Sam Jarada



bactericidal, bacteriostatic, capsid, cell wall, DNA gyrase, dosage, dysentery, efficacy, enzyme, microbiome, lipid, lysis, lytic, nucleic acid, pathogenic, placebo, RNA, transcription, translation


Phage therapy is a type of treatment that makes use of bacteriophages (phages), (a type of virus that only infect bacteria). Phages are composed of a nucleic acid, which can be either deoxyribonucleic acid (DNA) or ribonucleic acid (RNA), contained within a capsid head, which is made up of protein. Bacteriophages have tail fibres that allow them to move. They also have a spike that they use to adhere to bacterial cells.

There are many distinct types of bacteriophages. Each type targets only a specific type of bacteria. Phages are one of the most diverse and ubiquitous microorganisms on the planet, inhabiting all ecosystems. It is likely that there are far more types of bacteriophages than types of bacteria [1].

As phages only attack bacteria, scientists have been researching the possibility of using phages to treat bacterial infections, in a practice known as phage therapy. This post will explore what phage therapy is, the main applications of phage therapy, current research into phage therapy, the effectiveness of phage therapy in comparison to antibiotic treatment, the advantages and disadvantages of phage therapy compared to antibiotic treatment, and ethical concerns relating to phage therapy. We will also consider whether phage therapy is likely to be considered a standard treatment option for the treatment of bacterial infections in future.

What is phage therapy?

For as long as humans have existed on earth, they have been infected by a variety of microorganisms, including viruses, bacteria, and fungi. The standard treatment for bacterial infections is using penicillin (antibiotic treatment) which was discovered in 1928. However, in recent times, it is becoming increasingly challenging to treat certain bacterial infections due to the development of antibiotic resistance. Antibiotic resistance arises as a result of the accumulation of particular types of mutations in the genomes of certain bacterial strains. These mutations make these strains resistant to one or more of the currently used antibiotics in standard antibiotic treatment.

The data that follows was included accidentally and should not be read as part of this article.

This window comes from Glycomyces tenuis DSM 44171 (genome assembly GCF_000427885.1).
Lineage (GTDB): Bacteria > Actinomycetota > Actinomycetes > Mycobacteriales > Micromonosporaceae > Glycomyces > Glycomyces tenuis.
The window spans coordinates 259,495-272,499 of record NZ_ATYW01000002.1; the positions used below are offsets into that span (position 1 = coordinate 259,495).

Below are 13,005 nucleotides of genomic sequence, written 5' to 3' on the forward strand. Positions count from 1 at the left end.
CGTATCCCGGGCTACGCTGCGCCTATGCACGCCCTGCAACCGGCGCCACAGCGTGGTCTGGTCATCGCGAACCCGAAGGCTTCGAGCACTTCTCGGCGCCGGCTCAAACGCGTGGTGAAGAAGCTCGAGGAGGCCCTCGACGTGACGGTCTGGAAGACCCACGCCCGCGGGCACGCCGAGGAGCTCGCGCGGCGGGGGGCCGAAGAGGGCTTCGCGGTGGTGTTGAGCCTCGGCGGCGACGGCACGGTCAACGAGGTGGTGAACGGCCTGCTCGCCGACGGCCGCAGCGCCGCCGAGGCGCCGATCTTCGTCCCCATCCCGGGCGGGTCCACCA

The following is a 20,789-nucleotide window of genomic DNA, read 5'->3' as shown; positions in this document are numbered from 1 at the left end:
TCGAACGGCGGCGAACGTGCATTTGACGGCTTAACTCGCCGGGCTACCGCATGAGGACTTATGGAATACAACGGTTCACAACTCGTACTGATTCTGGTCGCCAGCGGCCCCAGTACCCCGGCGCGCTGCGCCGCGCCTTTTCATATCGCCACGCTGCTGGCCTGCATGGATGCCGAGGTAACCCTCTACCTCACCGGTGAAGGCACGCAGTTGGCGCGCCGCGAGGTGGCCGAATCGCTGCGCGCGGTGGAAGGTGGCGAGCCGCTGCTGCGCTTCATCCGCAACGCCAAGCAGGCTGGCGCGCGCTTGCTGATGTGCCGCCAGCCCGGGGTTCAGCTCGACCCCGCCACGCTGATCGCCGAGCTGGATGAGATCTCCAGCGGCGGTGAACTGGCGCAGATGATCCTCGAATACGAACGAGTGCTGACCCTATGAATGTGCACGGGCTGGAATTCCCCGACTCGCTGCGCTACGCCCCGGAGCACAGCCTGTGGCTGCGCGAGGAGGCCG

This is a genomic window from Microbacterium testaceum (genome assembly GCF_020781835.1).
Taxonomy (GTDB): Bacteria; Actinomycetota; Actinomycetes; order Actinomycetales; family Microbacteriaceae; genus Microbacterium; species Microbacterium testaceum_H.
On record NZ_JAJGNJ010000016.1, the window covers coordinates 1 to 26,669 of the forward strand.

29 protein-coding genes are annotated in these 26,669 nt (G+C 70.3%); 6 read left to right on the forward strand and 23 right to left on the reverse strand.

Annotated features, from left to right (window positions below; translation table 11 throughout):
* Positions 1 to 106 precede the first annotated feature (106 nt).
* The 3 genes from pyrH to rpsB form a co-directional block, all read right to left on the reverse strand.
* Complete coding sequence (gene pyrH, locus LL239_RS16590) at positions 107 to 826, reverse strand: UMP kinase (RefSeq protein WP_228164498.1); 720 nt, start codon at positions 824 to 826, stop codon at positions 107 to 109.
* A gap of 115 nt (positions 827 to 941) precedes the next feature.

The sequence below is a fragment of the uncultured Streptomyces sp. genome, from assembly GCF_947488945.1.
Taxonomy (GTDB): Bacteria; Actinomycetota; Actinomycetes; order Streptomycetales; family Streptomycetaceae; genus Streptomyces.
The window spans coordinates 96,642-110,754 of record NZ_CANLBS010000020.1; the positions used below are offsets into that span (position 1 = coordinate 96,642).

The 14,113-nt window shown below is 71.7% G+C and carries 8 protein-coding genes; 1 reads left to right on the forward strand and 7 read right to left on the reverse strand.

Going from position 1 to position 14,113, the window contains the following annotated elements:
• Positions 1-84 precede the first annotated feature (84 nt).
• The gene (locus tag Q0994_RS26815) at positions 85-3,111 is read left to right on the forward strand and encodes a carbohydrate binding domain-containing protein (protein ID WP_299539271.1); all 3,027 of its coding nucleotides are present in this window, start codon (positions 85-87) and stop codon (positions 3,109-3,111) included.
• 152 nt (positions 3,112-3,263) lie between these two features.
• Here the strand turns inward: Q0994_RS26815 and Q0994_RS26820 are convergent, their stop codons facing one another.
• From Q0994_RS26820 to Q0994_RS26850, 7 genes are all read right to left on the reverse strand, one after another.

Antibiotic resistance has led to the emergence of superbugs that are resistant to one or more of the antibiotics currently used for the standard treatment of bacterial infections. One of these superbugs is Methicillin-resistant Staphylococcus aureus (MRSA), a bacterium that is resistant to multiple antibiotics. To address antibiotic resistance, scientists advise physicians to be conservative in prescribing antibiotics and to inform patients that antibiotics are not adequate for treating viral infections [2]. However, another approach to addressing antibiotic resistance and treating bacterial infections is considering the broader use of phage therapy.

Phage therapy uses bacterial viruses or bacteriophages to treat bacterial infections. It has been used by healthcare professionals for around a century. However, western medicine is currently debating the use of natural bacteriophages to treat bacterial infections [3].

What are the main applications of phage therapy?

Although phage therapy is not a standard treatment option for treating bacterial infections, there is potential for using it to routinely treat such conditions, especially for cases that do not respond to antibiotic treatment. A study of 550 patients suffering from a range of bacterial infections, who were treated with phage therapy, was conducted between 1981 and 1986. This study demonstrated that the therapy was effective in 508 patients (92.3%) in whom antibiotic treatment was ineffective [4].

Another study was conducted in Tbilisi, Georgia, between 1963 and 1964 and included over 30,000 children between the ages of 6 months and 7 years who had bacterial dysentery. The researchers divided the participants into two groups, with one group receiving Shigella phages orally, once per week. The other group was not treated with phages and received only a placebo [5].


While substantial data supports the use of phage therapy, it is still not currently approved by the US FDA (Food and Drug Administration) as an alternative treatment option for bacterial infections and is only used in emergency or experimental situations.

Current research into phage therapy